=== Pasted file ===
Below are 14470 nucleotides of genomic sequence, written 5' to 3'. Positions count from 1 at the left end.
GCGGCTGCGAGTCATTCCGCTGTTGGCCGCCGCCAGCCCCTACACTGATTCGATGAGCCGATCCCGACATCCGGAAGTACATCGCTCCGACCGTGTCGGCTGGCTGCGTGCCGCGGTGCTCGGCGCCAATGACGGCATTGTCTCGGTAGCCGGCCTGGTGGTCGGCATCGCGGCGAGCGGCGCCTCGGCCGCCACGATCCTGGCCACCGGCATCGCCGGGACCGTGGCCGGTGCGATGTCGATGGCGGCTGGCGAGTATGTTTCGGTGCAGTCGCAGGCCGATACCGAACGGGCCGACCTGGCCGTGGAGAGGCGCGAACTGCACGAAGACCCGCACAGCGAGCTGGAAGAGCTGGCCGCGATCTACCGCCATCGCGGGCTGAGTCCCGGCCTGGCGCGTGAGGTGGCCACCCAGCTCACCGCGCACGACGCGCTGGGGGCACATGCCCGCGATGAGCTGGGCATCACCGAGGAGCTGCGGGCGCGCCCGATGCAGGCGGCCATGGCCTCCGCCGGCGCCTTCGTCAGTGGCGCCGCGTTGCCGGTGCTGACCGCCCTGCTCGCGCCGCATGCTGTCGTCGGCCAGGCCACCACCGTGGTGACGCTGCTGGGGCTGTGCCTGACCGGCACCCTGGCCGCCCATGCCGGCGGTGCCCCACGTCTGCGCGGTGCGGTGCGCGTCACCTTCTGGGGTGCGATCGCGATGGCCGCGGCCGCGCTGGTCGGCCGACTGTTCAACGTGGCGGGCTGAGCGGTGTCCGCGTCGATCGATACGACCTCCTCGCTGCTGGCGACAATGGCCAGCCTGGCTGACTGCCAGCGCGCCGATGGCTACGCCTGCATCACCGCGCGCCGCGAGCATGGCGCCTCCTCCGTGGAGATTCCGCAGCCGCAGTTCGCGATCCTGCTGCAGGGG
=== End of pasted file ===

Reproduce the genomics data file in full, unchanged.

Below are 14470 nucleotides of genomic sequence, written 5' to 3'. Positions count from 1 at the left end.
GCGGCTGCGAGTCATTCCGCTGTTGGCCGCCGCCAGCCCCTACACTGATTCGATGAGCCGATCCCGACATCCGGAAGTACATCGCTCCGACCGTGTCGGCTGGCTGCGTGCCGCGGTGCTCGGCGCCAATGACGGCATTGTCTCGGTAGCCGGCCTGGTGGTCGGCATCGCGGCGAGCGGCGCCTCGGCCGCCACGATCCTGGCCACCGGCATCGCCGGGACCGTGGCCGGTGCGATGTCGATGGCGGCTGGCGAGTATGTTTCGGTGCAGTCGCAGGCCGATACCGAACGGGCCGACCTGGCCGTGGAGAGGCGCGAACTGCACGAAGACCCGCACAGCGAGCTGGAAGAGCTGGCCGCGATCTACCGCCATCGCGGGCTGAGTCCCGGCCTGGCGCGTGAGGTGGCCACCCAGCTCACCGCGCACGACGCGCTGGGGGCACATGCCCGCGATGAGCTGGGCATCACCGAGGAGCTGCGGGCGCGCCCGATGCAGGCGGCCATGGCCTCCGCCGGCGCCTTCGTCAGTGGCGCCGCGTTGCCGGTGCTGACCGCCCTGCTCGCGCCGCATGCTGTCGTCGGCCAGGCCACCACCGTGGTGACGCTGCTGGGGCTGTGCCTGACCGGCACCCTGGCCGCCCATGCCGGCGGTGCCCCACGTCTGCGCGGTGCGGTGCGCGTCACCTTCTGGGGTGCGATCGCGATGGCCGCGGCCGCGCTGGTCGGCCGACTGTTCAACGTGGCGGGCTGAGCGGTGTCCGCGTCGATCGATACGACCTCCTCGCTGCTGGCGACAATGGCCAGCCTGGCTGACTGCCAGCGCGCCGATGGCTACGCCTGCATCACCGCGCGCCGCGAGCATGGCGCCTCCTCCGTGGAGATTCCGCAGCCGCAGTTCGCGATCCTGCTGCAGGGG